Lintner says that calibration is necessary, required by manufacturers, and, if a vehicle is not calibrated, its camera could become unsure of what it is looking at.
“It’s important because you’re putting someone’s life at risk,” Lintner says.
Auto glass companies who do not calibrate, Lintner says, are just not worried about calibration, but are misinformed. Just because a warning light does not come on in a vehicle, does not mean there isn’t a problem, he warns.
Lintner says that car dealerships used to be the leading source of misinformation about warning lights, because they did not run scans of vehicles, instead just looking for faulty codes.
“A miscalibrated camera will not pull a faulty code,” Lintner says. Dealerships are “now up to speed,” he adds, and no longer part of the problem creating misinformation in the industry.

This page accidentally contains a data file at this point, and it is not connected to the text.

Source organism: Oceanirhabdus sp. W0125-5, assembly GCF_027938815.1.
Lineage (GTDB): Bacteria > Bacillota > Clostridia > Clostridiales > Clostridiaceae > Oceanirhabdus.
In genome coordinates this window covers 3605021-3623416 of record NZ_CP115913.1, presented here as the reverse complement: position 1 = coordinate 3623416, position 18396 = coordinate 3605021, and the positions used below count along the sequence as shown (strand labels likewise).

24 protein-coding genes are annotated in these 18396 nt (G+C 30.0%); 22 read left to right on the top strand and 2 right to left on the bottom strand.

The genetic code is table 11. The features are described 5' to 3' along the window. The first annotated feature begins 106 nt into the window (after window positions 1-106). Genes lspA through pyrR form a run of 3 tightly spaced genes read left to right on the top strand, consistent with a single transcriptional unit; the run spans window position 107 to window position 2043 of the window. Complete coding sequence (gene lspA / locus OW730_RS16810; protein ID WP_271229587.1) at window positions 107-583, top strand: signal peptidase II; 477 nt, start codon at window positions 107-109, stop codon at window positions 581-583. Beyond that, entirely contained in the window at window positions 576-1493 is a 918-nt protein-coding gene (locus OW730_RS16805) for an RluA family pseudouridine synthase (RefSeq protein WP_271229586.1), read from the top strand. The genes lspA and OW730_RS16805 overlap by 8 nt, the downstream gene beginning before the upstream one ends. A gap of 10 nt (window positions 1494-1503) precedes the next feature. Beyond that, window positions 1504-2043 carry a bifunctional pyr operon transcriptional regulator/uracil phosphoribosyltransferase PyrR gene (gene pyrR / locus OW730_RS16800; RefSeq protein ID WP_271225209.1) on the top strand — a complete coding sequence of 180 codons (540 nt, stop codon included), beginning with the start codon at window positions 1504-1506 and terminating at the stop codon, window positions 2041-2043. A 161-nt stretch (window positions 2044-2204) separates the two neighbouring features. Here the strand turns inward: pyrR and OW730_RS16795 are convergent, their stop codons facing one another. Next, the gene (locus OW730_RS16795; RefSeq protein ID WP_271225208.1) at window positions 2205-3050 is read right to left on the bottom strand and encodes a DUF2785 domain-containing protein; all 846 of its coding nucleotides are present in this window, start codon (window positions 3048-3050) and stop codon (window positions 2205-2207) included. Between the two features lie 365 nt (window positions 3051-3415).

Windshield installers who do not want to tell customers that calibration must be done are at a disadvantage, he explains. He says some do not want to follow rules, and calibration is an expense, as well as requires training staff, and each installer must take the time to calibrate each vehicle.
“It’s extremely complicated,” Lintner says, but important. “[The vehicle’s camera] is supposed to be protecting people.” Vehicles do not have a fault code for miscalibration.
And auto glass shops must stay informed about updates and data regarding ADAS. “It’s a full-time job just to stay on top of this stuff,” Lintner says.